This is what a passionate intellectual conversation sounds like — the genuine learnedness, the intensity, the sense of communion with people who lived and died thousands of years ago. I wish I had been on the other end of that conversation. It’s been a long time since I’ve heard anyone call Plato a purveyor of egregious nonsense, and Cicero was a big ass-kisser. One need look no further for a perfect example of the connection between the decline of reading and the decline of intellectual conversation.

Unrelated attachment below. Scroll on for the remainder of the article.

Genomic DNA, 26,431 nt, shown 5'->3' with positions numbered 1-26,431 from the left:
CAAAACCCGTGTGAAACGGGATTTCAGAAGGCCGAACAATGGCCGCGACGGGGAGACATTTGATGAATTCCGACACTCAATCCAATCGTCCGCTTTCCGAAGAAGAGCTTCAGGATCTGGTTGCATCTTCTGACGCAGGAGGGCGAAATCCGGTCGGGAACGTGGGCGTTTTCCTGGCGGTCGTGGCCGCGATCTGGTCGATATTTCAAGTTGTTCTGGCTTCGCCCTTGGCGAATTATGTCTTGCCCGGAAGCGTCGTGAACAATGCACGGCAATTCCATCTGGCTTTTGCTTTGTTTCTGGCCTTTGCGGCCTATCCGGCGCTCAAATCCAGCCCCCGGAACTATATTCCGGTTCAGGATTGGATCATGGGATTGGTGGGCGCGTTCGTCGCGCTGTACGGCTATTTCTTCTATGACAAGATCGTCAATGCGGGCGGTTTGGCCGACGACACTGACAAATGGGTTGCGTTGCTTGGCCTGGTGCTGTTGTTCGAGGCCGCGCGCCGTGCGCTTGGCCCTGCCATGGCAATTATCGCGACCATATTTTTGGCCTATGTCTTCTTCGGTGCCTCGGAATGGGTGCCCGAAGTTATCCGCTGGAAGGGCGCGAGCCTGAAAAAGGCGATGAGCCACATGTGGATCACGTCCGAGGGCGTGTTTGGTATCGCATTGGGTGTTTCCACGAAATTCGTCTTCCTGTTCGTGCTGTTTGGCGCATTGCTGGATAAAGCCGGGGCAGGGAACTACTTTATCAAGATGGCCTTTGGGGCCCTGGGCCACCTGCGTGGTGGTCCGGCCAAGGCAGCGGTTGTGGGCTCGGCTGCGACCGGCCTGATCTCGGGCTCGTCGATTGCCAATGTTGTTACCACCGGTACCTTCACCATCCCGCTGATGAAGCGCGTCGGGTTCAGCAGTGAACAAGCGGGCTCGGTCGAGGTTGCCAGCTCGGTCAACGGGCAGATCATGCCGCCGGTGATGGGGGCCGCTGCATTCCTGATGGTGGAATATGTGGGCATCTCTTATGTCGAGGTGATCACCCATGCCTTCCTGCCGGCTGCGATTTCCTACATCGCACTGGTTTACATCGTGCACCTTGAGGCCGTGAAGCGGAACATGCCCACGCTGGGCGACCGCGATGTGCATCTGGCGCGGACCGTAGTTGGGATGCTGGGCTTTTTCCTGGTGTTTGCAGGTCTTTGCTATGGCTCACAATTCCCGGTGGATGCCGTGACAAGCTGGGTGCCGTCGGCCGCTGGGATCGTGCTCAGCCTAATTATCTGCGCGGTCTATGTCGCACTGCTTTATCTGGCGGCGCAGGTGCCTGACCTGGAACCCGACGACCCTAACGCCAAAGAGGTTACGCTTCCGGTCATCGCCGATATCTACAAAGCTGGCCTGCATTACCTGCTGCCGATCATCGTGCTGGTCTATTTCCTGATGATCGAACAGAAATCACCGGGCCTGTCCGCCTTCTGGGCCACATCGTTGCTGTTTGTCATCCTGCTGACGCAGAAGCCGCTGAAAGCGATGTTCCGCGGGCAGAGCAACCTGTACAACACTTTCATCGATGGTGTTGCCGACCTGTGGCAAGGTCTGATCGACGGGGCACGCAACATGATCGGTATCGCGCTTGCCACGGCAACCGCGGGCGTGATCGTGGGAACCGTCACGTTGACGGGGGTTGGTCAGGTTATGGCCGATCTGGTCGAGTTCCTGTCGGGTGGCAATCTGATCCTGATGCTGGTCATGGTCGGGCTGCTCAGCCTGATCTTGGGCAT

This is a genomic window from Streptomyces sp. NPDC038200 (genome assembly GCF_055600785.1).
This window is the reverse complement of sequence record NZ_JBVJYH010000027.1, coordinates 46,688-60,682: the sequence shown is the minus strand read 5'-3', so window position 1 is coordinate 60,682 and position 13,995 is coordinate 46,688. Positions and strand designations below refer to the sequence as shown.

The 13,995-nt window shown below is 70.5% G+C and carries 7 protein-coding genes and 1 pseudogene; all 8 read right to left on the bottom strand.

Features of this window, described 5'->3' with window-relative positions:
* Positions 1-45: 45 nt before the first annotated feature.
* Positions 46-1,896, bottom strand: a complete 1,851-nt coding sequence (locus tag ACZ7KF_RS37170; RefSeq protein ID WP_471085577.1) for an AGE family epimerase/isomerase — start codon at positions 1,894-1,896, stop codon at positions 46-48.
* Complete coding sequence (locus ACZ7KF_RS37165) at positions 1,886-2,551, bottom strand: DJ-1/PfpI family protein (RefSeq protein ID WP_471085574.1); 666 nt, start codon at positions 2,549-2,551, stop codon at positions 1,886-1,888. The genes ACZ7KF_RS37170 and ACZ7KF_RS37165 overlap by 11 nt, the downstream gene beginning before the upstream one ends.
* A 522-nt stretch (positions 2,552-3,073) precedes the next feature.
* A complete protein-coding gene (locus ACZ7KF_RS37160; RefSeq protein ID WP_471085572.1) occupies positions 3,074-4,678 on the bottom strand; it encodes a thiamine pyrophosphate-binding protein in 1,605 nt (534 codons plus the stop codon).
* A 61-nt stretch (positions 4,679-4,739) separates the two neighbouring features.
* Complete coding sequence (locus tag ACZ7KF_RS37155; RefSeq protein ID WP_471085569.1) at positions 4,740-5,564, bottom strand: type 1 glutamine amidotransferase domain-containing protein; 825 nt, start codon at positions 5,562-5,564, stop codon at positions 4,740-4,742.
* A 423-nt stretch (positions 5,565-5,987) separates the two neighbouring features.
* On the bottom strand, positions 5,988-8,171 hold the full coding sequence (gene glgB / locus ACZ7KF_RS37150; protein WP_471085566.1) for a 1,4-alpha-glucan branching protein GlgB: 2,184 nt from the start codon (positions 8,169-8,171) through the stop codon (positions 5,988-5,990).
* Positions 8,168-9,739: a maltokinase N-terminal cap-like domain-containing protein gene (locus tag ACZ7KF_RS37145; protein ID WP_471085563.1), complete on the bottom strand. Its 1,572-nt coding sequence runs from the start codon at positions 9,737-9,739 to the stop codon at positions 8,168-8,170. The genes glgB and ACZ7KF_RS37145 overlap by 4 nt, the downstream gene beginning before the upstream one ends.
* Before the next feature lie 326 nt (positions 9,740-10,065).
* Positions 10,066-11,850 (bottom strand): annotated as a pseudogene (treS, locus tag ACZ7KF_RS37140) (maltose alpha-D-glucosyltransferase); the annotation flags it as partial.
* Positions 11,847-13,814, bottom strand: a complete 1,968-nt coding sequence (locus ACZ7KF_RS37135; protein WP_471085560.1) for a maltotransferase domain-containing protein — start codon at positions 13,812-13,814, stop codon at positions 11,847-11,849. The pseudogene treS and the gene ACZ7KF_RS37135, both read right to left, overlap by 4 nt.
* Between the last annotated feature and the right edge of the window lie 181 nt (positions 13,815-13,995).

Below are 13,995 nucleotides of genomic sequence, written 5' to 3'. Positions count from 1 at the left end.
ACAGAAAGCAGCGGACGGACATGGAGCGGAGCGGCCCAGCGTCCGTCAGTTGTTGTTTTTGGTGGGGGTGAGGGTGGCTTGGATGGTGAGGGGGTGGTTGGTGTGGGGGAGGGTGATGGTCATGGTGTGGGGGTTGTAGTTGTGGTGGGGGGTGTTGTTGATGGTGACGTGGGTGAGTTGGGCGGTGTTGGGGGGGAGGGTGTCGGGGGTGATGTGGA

I would say that they’re both connected to the decline of people being interested in anything that isn’t geared toward some tangible measure of success. Who wants to talk about Plato and Roman theater when there’s money to be made? My orthopedic surgeon, an amateur history buff himself, used to always ask about whatever book I was reading while sitting in the room waiting on him, and we’d spend a little time discussing various topics at each visit. Once he finally asked me, “What are you going to do with all this knowledge?” Nothing, really, I said. There were practical obstacles: I didn’t go to college (beyond taking classes for my own pleasure at community college for a few years), and without a degree and some type of specialized skill, there wasn’t any real hope of using my interests to make money. What, is someone going to pay me to sit at home and read a bunch of obscure books? I told him that there were also countless people out there who already knew much more than I did about any given topic, so as far as I was concerned, this was all just for fun and the ability to provide interesting conversation. He didn’t say anything critical of that, but I could tell he thought it was bizarre.